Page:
|Excavation dates||from 1740, 2013|
|Archaeologists||William Stukeley, Heather Sebire|
|Criteria||i, ii, iii|
|Designated||1986 (10th session)|
|Region||Europe and North America|
Stonehenge Avenue is an ancient avenue on Salisbury plain, Wiltshire, England. It is part of the Stonehenge, Avebury and Associated Sites UNESCO World Heritage Site. Discovered in the 18th century, it measures nearly 3 kilometers, connecting Stonehenge with the River Avon. It was built during the Stonehenge 3 period of 2600 to 1700 BCE.
Along some of its length The Avenue is aligned with the sunrise of the summer solstice, suggesting a time of most frequent use. In 2013 a section of A344 road was closed, which had cut through the Avenue close to Stonehenge. After the road surface was removed, it was shown that although the Avenue's banks had been sliced off, the filled in ditches were still in evidence, confirming that the Avenue continued through to the stone circle.
At the end of the Avenue, a ring of pits, referred to as Bluestonehenge, was discovered in 2009. No monoliths were found, and stone chips which were assumed to be of bluestone were later found to bear no relation to the bluestones at Stonehenge.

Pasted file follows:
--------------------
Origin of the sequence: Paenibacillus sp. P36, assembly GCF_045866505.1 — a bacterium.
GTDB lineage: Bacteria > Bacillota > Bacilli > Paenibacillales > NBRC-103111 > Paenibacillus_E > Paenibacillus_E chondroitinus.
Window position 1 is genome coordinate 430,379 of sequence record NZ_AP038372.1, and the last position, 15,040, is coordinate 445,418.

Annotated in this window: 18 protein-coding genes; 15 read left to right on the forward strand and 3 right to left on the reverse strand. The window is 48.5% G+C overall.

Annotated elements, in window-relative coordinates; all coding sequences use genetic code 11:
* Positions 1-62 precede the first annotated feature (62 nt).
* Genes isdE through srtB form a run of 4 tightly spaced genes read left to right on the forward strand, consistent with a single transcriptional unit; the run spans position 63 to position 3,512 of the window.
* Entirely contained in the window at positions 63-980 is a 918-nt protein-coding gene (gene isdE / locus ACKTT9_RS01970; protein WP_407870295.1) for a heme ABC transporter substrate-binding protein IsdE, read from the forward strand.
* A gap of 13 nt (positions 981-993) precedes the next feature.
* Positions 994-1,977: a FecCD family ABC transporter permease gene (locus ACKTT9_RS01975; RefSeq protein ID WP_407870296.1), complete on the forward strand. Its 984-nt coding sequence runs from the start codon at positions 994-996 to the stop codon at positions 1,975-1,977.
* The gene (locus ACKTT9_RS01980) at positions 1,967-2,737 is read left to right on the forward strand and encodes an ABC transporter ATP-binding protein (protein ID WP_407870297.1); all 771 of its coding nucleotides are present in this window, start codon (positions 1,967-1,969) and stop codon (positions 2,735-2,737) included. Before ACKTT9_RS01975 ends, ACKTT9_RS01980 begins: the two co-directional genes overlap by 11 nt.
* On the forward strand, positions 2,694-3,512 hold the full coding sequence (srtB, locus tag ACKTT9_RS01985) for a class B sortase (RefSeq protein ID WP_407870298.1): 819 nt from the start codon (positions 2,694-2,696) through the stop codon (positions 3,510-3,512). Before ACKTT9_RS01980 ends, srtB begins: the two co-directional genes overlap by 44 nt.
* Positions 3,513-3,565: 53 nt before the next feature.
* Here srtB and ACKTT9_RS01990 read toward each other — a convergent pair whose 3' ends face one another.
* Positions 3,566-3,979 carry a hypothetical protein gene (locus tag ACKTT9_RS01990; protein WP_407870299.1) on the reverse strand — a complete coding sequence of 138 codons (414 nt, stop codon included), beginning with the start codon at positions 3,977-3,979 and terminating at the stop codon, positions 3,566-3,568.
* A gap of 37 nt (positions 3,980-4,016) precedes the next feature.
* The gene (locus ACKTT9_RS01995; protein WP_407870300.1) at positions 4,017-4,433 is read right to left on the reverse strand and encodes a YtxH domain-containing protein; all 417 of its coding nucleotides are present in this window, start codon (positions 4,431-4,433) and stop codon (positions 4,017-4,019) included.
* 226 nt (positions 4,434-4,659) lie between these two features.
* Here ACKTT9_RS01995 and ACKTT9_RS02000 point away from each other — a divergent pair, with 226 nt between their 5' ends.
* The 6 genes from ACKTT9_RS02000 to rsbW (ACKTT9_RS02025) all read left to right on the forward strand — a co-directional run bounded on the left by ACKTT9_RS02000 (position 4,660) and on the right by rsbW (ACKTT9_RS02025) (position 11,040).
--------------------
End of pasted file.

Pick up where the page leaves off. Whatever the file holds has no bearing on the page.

Natural ice age grooves in the ground are underneath the Avenue. Mike Parker Pearson of the Stonehenge Riverside Project believes that the Avenue was inspired by, and built over top of this natural formation of rills with an existing astronomical alignment.
- Historic England. "Stonehenge, the Avenue, and three barrows adjacent to the Avenue forming part of a round barrow cemetery on Countess Farm (1010140)". National Heritage List for England. Retrieved 15 January 2015.
- "The Avenue - An Overview". English Heritage (Internet Archive). Archived from the original on 10 November 2013.CS1 maint: unfit URL (link)
- "Huge Settlement Unearthed At Stonehenge Complex". ScienceDaily. 30 January 2007.
- Summer Discoveries at Stonehenge, English Heritage, 10 September 2013.
- "Mini-Stonehenge find 'important'". BBC News. 3 October 2009. Retrieved 24 May 2010.
- "New dig suggests Stonehenge was built to align with summer and winter solstice". phys.org.
- "...sits upon a series of natural landforms that, by chance, form an axis between the directions of midsummer sunrise and midwinter sunset", 22 June 2012, University of Sheffield
- Hunter, Robert (1907). Wikisource. . The Preservation of Places of Interest or Beauty. Manchester University Press – via